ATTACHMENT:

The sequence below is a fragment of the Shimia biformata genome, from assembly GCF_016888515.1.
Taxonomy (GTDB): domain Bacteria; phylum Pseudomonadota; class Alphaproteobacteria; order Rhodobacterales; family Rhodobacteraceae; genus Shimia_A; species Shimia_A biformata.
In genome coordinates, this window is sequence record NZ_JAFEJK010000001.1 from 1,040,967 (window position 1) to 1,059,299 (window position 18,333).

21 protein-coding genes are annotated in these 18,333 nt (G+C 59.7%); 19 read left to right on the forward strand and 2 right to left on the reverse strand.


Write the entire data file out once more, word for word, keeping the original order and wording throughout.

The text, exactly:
The sequence below is a fragment of the Shimia biformata genome, from assembly GCF_016888515.1.
Taxonomy (GTDB): domain Bacteria; phylum Pseudomonadota; class Alphaproteobacteria; order Rhodobacterales; family Rhodobacteraceae; genus Shimia_A; species Shimia_A biformata.
In genome coordinates, this window is sequence record NZ_JAFEJK010000001.1 from 1,040,967 (window position 1) to 1,059,299 (window position 18,333).

21 protein-coding genes are annotated in these 18,333 nt (G+C 59.7%); 19 read left to right on the forward strand and 2 right to left on the reverse strand.